Preservation of tradition worth the struggle
FIFTY years ago a group dedicated to preserving the history of Queensland's first city was formed.
It was a long road before the group managed to secure a piece of land to share those historical tales, but building by building, artefact by artefact - a little village came together.
Now there's space to display old machinery, take children on a tour of old timey cars and to give Ipswich residents a glimpse of a time gone by, when coal was king and a loaf of bread cost less than three pence.
There was no shortage of antique machinery, or classic craftsmen and women showing off their blacksmithing skills, at the Ipswich Historical Society's Golden Jubilee celebrations on Saturday.
After organisers had welcomed 400 visitors to the 'village' at New Chum, they gave up trying to keep count of everyone who crossed through the Cribb and Foote branded gates.
Organiser Margaret Nicol, a sixth generation descendant of the pioneers who founded Ipswich, said it has taken a long time to build the group up into what it is today.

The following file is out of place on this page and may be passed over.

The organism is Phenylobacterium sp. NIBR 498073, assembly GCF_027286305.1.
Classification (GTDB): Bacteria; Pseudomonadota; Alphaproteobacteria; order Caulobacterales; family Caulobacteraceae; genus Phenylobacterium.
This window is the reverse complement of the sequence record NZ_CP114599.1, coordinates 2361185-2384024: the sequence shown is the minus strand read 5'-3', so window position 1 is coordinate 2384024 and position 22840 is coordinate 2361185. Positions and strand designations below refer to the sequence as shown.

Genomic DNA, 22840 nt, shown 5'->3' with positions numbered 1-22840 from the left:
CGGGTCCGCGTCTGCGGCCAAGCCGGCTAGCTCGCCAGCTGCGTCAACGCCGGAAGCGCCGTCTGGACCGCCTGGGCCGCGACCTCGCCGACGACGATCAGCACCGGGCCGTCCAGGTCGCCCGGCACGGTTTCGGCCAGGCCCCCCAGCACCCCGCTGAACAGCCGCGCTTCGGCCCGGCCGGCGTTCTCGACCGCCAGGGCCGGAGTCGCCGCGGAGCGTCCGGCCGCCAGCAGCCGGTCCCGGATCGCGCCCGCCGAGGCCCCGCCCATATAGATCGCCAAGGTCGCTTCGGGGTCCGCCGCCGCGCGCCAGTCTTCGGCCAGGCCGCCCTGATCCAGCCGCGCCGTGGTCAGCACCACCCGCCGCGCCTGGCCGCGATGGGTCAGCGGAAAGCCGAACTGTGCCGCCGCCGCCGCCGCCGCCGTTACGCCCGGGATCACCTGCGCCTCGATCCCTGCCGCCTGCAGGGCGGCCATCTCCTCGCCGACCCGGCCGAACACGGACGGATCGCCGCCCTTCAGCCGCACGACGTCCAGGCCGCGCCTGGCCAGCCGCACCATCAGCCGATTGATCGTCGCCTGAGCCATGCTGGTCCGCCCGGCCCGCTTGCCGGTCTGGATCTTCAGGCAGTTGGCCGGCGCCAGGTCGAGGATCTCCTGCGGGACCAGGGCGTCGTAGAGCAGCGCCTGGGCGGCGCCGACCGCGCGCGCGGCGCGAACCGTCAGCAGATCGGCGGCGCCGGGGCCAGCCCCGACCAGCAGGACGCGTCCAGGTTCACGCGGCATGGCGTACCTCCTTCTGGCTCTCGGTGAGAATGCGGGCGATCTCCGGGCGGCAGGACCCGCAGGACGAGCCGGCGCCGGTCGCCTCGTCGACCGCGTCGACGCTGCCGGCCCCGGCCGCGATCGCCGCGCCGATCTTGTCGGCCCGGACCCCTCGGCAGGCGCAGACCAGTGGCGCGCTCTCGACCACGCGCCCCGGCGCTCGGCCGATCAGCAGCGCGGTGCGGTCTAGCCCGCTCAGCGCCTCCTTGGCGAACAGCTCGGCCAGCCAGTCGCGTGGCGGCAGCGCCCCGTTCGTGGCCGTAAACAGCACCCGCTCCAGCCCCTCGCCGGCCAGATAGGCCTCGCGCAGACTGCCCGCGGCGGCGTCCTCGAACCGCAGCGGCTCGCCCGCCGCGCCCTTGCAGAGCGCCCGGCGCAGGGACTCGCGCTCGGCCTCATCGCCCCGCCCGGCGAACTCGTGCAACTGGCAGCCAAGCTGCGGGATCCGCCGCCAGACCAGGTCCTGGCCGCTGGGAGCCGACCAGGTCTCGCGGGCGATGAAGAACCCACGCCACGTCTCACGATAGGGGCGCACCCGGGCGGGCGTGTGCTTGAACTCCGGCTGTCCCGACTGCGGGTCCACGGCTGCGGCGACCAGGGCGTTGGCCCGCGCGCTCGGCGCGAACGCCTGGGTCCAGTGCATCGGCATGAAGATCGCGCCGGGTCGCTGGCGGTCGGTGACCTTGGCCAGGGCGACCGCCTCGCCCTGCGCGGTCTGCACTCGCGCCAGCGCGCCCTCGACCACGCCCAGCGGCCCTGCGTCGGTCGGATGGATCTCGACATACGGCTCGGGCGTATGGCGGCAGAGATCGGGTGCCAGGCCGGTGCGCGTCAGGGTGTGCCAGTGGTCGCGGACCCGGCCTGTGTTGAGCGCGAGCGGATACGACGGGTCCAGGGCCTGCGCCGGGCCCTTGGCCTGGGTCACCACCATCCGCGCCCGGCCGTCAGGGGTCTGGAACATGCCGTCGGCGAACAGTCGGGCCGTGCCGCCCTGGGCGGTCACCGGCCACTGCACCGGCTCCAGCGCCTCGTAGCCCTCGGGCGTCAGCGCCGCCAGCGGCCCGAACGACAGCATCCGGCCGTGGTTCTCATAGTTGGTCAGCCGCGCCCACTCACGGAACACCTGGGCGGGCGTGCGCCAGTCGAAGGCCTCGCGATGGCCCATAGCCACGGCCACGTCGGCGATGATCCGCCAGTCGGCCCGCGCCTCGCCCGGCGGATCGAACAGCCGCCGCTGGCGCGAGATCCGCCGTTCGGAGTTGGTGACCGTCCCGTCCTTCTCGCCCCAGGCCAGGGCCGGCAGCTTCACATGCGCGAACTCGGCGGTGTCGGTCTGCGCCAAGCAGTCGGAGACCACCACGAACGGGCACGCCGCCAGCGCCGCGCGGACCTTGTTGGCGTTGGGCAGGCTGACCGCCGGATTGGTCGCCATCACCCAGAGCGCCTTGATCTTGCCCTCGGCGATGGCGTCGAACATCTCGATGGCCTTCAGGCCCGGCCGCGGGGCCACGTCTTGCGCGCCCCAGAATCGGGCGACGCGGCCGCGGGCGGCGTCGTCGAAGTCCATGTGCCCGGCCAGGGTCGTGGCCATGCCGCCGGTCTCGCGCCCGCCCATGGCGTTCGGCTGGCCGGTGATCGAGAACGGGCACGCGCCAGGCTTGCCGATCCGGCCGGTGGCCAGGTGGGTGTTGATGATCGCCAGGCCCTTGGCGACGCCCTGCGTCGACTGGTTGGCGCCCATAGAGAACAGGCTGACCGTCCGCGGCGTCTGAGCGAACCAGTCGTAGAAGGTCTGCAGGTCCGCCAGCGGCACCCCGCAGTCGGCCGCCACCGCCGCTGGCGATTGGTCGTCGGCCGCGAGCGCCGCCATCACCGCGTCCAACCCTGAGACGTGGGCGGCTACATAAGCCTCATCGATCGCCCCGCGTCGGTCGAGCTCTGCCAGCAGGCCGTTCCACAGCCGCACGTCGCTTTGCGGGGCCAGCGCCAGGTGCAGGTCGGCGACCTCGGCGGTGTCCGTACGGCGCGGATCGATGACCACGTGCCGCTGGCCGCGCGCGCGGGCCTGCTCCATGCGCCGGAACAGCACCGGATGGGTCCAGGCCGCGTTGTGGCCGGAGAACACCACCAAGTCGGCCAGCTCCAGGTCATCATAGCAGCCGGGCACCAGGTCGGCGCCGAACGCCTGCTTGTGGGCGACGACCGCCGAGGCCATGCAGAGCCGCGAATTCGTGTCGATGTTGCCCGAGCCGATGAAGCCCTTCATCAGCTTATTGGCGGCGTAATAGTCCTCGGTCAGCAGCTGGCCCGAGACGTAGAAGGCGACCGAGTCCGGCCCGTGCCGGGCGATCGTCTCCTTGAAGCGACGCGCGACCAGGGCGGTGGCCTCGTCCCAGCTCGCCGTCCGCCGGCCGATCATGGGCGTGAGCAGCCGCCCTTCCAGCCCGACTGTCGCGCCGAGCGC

"They used to meet in people's houses," Margaret said.
"Finally, the council gave us this place and we've been able to build on it... but it has taken 50 years to get here with lots of struggles by lots of people."
She says Ipswich, once a contender as the state's capital, has a rich and significant history that impacts on each Ipswich born residents' identity - a history that should be preserved and celebrated.
As the historical society marks its 50th year, members are already looking forward to the next decade.
"We have a ten year plan which includes establishing a bigger historical village, although we need more land, but we want to have a school room, a post office, a police station - all the thing they had back in the old days.
"It might take us ten years to get there, but we've made a start and that's the main thing."